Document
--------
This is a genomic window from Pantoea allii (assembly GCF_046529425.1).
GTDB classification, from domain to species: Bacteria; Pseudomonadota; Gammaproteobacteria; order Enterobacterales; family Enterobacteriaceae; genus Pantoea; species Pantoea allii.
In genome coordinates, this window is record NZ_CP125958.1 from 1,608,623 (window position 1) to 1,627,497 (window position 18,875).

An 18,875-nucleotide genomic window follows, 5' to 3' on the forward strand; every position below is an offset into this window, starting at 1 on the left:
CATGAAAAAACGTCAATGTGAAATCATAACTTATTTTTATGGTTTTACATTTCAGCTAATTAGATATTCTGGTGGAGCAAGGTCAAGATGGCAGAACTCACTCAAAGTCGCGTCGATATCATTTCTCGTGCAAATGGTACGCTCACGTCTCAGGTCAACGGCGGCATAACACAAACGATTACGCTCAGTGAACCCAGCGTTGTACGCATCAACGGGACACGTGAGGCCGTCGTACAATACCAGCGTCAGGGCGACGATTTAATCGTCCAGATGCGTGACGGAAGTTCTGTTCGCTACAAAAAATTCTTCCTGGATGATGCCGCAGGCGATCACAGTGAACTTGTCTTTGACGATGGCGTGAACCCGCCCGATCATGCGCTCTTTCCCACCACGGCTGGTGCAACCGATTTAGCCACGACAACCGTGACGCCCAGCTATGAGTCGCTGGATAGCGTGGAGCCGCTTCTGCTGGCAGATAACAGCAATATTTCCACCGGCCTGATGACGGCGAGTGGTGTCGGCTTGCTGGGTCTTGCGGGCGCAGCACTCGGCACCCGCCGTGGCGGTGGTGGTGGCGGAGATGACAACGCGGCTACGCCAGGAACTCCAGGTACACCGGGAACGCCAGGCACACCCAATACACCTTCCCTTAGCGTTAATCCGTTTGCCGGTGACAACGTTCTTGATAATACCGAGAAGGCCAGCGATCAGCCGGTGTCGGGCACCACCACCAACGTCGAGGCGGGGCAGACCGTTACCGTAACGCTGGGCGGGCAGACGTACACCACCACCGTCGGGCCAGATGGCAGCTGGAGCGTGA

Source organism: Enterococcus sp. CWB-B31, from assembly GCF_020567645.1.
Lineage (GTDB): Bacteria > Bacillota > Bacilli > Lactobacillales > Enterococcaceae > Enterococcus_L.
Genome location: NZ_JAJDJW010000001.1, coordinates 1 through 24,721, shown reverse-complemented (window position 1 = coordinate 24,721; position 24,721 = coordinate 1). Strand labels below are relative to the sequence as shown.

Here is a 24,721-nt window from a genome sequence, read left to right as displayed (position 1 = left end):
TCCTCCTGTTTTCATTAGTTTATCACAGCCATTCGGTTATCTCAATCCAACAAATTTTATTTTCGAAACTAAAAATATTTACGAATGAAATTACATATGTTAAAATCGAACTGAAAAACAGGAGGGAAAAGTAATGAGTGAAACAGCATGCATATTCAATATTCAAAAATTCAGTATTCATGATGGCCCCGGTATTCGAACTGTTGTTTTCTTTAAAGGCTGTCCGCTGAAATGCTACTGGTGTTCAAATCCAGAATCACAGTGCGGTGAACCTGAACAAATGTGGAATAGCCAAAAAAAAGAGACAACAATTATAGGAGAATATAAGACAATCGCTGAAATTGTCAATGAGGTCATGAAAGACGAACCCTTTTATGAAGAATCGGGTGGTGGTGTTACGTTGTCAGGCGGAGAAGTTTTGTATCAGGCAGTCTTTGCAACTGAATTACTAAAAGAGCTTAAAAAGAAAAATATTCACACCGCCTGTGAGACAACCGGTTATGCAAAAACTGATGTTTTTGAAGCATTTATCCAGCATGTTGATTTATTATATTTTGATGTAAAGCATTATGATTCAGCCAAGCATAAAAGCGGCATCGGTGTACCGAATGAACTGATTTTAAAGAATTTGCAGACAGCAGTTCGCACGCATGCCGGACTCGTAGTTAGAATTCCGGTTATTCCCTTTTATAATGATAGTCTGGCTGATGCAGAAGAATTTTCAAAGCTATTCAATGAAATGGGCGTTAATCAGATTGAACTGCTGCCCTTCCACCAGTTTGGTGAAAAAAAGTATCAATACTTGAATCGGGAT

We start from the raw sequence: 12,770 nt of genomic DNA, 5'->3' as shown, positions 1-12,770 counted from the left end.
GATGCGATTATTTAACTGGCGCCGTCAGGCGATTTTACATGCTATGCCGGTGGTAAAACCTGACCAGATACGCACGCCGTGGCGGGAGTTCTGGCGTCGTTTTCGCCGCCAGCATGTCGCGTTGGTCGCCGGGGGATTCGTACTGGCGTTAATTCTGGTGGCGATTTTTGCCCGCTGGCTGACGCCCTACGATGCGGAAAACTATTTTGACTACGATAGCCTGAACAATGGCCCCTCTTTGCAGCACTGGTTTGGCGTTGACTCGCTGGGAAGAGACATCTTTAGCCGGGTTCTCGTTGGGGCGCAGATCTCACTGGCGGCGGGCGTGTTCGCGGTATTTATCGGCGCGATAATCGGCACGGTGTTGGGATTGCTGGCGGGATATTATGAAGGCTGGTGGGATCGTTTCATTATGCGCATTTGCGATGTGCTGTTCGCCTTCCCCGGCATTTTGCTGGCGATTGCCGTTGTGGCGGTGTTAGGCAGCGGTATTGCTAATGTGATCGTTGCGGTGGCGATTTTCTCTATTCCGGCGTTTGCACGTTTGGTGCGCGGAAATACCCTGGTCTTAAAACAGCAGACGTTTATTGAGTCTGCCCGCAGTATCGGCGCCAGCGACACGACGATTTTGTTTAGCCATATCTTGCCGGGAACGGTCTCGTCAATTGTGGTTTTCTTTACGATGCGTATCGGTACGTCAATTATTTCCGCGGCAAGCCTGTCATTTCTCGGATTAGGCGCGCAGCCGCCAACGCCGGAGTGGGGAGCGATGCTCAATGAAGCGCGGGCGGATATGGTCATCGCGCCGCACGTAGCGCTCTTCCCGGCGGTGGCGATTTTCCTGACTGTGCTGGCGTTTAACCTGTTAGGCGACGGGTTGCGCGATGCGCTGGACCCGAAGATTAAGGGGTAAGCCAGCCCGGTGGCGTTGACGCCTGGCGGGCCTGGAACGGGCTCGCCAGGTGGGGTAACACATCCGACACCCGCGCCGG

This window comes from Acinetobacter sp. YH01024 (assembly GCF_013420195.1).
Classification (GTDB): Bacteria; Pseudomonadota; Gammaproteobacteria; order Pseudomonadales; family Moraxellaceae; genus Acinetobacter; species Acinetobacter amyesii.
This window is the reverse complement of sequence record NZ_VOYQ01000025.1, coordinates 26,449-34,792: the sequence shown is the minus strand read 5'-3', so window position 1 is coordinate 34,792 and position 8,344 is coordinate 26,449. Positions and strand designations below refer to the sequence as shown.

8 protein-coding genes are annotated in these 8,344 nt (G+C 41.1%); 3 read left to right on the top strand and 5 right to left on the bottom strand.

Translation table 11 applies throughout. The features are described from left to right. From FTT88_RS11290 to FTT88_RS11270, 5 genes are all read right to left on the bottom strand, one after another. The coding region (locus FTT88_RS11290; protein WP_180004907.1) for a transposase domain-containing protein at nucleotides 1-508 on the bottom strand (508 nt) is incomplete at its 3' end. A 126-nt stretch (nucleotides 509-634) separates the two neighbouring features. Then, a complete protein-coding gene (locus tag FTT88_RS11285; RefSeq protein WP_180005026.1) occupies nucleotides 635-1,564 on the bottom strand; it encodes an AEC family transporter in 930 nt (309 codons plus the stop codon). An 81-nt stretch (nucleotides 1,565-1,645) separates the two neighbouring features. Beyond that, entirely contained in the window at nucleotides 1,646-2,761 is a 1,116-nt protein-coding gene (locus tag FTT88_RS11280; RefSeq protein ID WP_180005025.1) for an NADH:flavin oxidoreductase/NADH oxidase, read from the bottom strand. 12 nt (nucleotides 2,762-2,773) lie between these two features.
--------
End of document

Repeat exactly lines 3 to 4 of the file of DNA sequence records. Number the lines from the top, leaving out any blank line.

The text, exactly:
In genome coordinates, this window is record NZ_CP125958.1 from 1,608,623 (window position 1) to 1,627,497 (window position 18,875).

An 18,875-nucleotide genomic window follows, 5' to 3' on the forward strand; every position below is an offset into this window, starting at 1 on the left: